Starting Feb 20th, 2018

Tuesdays 7–10pm

Zossener Str. 56, 10961 Berlin 

(Eingang A. 4. Stock. Buzzer: Zizoo)

Call 017680637663 if you cant find us!

Facebook event and discussion here.


 

General recommended background readings:

 

Week 1: Feb 20th
Introducing the New Left
New forms of discontent?

"It is with [the] problem of agency in mind that I have been studying the intellectuals. . . . [I]f we try to be realistic in our utopianism — not fruitless contradiction — a writer on the Left today must begin there. For that is what we are, that is where we stand." (Mills 1960)

"The concept of the Left remains unclear to this day." (Kolakowski 1968)


 

Week 2: Feb 27th
Theory and Practice I
Frankfurt School and the New Left: the 1930s and the '60s

"In socialism, freedom is to become a reality. But because the present system is called 'free' and considered liberal, it is not terribly clear what this might mean. . . . Not only [the Little Man's] lack of freedom but that of [his betters] as well spells his doom. His interest lies in the Marxist clarification of the concept of freedom. . . . The socialist order of society is not prevented by world history; it is historically possible. But it will not be realized by a logic that is immanent to history but by men trained in theory and determined to make things better. Otherwise, it will not be realized at all."
(Horkheimer 1926-31)

"Praxis appears necessarily as a blind spot, as an obsession with what is being criticized. . . . This admixture of delusion, however, warns of the excesses in which it incessantly grows." (Adorno 1969)

Recommended background reading:


 

Week 3: March 6th
Theory and Practice II

Adorno-Marcuse correspondence


 

Week 4: March 13th
Crisis on the Left: is revolution justified by history?

"For, after all, are we not always in exceptional situations? The failure of the [1848 revolution in France and the] 1849 revolution in Germany [were] exception[s], the failure in Paris in 1871 was an exception, the German Social-Democratic failure of the beginning of the 20th Century in producing the chauvinism of 1914 was an exception, the success of 1917 was an exception — exceptions, but with respect to what? Nothing but the abstract idea, which is nonetheless comforting and reassuring, of a pure, simple, dialectical schema, which in its very simplicity seems to have retained the memory (or rediscovered the allure) of the Hegelian model and its faith in the resolving power of the abstract contradiction as such: particularly the beautiful contradiction between Capital and Labor." (Althusser 1962)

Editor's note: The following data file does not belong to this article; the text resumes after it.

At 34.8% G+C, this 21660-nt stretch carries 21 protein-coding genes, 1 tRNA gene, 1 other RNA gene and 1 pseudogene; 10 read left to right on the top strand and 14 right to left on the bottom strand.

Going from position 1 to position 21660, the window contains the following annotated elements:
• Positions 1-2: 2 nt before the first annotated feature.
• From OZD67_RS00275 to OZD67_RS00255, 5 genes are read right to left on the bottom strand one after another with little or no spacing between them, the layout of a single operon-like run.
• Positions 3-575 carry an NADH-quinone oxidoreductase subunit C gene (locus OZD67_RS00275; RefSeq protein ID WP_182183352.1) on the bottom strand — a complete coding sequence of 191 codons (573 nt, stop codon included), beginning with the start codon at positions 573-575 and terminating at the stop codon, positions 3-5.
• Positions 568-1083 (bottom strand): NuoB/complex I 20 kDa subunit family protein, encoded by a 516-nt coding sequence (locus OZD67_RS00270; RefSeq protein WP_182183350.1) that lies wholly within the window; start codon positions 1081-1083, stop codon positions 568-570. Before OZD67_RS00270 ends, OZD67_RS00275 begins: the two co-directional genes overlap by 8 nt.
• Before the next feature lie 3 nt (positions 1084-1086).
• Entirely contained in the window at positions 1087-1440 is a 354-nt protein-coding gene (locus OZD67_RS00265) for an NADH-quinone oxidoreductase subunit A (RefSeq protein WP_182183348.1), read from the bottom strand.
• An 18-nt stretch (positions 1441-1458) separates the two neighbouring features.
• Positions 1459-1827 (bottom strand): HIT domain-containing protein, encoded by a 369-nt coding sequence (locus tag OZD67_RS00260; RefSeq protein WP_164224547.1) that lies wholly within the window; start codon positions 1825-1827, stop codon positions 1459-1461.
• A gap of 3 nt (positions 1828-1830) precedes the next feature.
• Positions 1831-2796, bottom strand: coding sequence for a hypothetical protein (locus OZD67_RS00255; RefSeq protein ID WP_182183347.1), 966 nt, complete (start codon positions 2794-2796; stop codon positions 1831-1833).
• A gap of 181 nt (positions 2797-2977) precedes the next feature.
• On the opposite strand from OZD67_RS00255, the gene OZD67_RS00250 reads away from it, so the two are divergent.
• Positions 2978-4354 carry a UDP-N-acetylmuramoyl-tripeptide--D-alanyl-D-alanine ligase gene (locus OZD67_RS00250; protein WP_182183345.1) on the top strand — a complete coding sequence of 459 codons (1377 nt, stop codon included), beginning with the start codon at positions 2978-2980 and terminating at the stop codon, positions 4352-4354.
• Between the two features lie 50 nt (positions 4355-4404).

Supplemental Reading:


 

Week 5: March 20th
"What is revolutionary leadership?"

"The historical crisis of mankind is reduced to the crisis of revolutionary leadership."
(Leon Trotsky 1938)

" 'Revisionism' is the view that every new development requires the abandonment in
practice of basic aspects of previously held theory. Ultimately this drift from the dialectical
materialist method leads to a drift from the working class itself. Marxism, on the contrary,
develops through the continual integration of new elements, new realities, into its
theoretical structure. . . . Particularly in the present period, when the working class seems
to the empiricist to be under the complete and everlasting domination of reformist
bureaucracies, this ideological pressure is the result of a terribly strong social pressure.
The Trotskyist groups feel small and isolated at the very moment that significant leftist
forces are clearly in motion throughout the world. These forces, however, are under the
leadership of non-proletarian tendencies: 'left' social democrats, Stalinists of one or another variety, and 'revolutionary' bourgeois or petty-bourgeois groups in the colonial countries." (RT of the SWP-USA 1962)

Supplemental reading:

Recommended Background Reading:

  • Richard Appignanesi and Oscar Zarate, Introducing Lenin and the Russian Revolution(1977)
  • Tariq Ali and Phil Evans, Introducing Trotsky and Marxism (1980)
  • Spartacist League, Lenin and the Vanguard Party (pamphlet 1978)

 

Week 6: March 27th
Re-organizing the Left?


 

Week 7: April 3rd
New "vanguards" for revolution? (1): anti-authoritarianism

  • Rudi Dutschke, "On Anti-Authoritarianism" (1968) [in Oglesby, ed., New Left Reader, 243-253]
  • Daniel and Gabriel Cohn-Bendit, "The Battle for the Streets" — C'est Pour Toi Que Tu Fais La Révolution" [from Obsolete Communism: A Left-Wing Alternative (1968)] [in Oglesby, ed., New Left Reader, 254-266]

Supplemental Readings:


 

Week 8: April 10th
Identity Politics

Supplemental Readings:

Suggested Viewing: Finally Got the News (film 1970, 55 min.: dir. Bird, Lichtman and Gessner with LRBW


 

Week 9: April 17th
Neo-Marxism?

 

Im 20.Jahrhundert tauchte immer wieder die Erinnerung an 1917 auf. Ob die Volksfront der 30er, die Kommunistische Revolution in China 1949 oder die Neue Linke der 60er, die Linke hat versucht, sich

10. November jeden Freitag von 18 bis 21Uhr statt.
Ort: Universität Köln

Dienstags 19 - 21 Uhr | ab dem 24. Oktober 2017
Artists Unlimited e. V. August-Bebel-Str. 94
33602 Bielefeld

September 2017 – Januari 2018

Sabtu, 13:00-16:00

*lokasi masih tentatif, akan dikabari tanggal 21 September